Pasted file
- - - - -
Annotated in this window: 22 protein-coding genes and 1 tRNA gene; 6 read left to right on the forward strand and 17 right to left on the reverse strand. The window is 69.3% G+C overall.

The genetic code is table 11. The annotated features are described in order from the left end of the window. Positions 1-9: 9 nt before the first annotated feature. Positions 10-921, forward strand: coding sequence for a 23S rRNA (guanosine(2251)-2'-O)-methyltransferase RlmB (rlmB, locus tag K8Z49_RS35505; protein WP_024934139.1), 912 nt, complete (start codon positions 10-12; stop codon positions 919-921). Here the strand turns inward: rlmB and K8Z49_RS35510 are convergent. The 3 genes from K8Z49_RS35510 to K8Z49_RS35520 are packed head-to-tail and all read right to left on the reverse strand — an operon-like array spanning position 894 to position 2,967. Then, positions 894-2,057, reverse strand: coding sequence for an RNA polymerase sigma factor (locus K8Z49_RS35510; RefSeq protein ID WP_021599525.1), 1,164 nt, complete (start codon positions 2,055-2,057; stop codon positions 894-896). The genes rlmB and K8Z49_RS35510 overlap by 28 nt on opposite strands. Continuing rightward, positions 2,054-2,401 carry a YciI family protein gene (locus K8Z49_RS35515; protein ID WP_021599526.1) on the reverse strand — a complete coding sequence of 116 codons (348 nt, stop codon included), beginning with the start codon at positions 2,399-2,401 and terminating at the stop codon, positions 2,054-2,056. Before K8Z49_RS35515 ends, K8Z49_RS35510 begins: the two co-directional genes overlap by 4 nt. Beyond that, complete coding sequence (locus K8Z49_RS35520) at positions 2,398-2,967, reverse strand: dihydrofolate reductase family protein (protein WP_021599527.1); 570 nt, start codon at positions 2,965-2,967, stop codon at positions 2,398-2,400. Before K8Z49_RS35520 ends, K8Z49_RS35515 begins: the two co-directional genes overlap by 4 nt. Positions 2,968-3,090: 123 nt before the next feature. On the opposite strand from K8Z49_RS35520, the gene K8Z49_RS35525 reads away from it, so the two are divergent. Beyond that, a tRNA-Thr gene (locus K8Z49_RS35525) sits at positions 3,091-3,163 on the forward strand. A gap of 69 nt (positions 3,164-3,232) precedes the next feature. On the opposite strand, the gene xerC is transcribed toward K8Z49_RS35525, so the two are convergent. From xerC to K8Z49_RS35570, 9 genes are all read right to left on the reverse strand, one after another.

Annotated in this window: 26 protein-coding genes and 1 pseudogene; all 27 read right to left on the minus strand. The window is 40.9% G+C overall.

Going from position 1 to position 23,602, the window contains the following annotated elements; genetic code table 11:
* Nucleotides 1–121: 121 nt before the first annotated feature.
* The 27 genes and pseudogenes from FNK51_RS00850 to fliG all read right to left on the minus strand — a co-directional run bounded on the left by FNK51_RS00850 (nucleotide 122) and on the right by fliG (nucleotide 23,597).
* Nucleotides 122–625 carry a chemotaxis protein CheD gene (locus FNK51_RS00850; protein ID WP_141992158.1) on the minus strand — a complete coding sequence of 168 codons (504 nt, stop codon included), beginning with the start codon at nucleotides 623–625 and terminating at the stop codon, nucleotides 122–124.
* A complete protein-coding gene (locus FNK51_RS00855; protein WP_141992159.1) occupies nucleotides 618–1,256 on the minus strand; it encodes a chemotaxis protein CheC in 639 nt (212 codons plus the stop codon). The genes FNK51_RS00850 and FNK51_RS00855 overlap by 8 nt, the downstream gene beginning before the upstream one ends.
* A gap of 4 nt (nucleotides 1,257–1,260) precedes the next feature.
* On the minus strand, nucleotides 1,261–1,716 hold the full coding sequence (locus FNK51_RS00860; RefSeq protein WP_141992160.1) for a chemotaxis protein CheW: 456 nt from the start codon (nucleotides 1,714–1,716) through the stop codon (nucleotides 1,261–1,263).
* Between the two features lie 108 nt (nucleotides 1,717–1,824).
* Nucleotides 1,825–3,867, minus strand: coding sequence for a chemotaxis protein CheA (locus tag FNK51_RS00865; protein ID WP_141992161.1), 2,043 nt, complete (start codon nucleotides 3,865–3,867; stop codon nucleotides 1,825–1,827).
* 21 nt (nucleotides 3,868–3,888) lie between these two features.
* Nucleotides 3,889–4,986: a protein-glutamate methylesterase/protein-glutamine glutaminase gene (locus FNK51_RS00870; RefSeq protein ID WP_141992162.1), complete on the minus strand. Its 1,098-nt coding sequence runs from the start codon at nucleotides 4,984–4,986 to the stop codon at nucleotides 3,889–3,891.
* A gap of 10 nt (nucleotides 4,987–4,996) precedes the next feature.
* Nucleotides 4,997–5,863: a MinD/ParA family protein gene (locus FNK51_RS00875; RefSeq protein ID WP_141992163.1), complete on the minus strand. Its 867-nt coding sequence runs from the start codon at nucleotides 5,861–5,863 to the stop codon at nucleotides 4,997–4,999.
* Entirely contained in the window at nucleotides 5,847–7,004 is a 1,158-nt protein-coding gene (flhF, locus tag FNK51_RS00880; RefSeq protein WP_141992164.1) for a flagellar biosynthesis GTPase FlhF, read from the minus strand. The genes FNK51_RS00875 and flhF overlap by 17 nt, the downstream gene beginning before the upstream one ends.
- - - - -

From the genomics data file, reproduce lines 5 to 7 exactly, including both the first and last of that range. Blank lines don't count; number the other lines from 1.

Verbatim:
* Nucleotides 1–121: 121 nt before the first annotated feature.
* The 27 genes and pseudogenes from FNK51_RS00850 to fliG all read right to left on the minus strand — a co-directional run bounded on the left by FNK51_RS00850 (nucleotide 122) and on the right by fliG (nucleotide 23,597).
* Nucleotides 122–625 carry a chemotaxis protein CheD gene (locus FNK51_RS00850; protein ID WP_141992158.1) on the minus strand — a complete coding sequence of 168 codons (504 nt, stop codon included), beginning with the start codon at nucleotides 623–625 and terminating at the stop codon, nucleotides 122–124.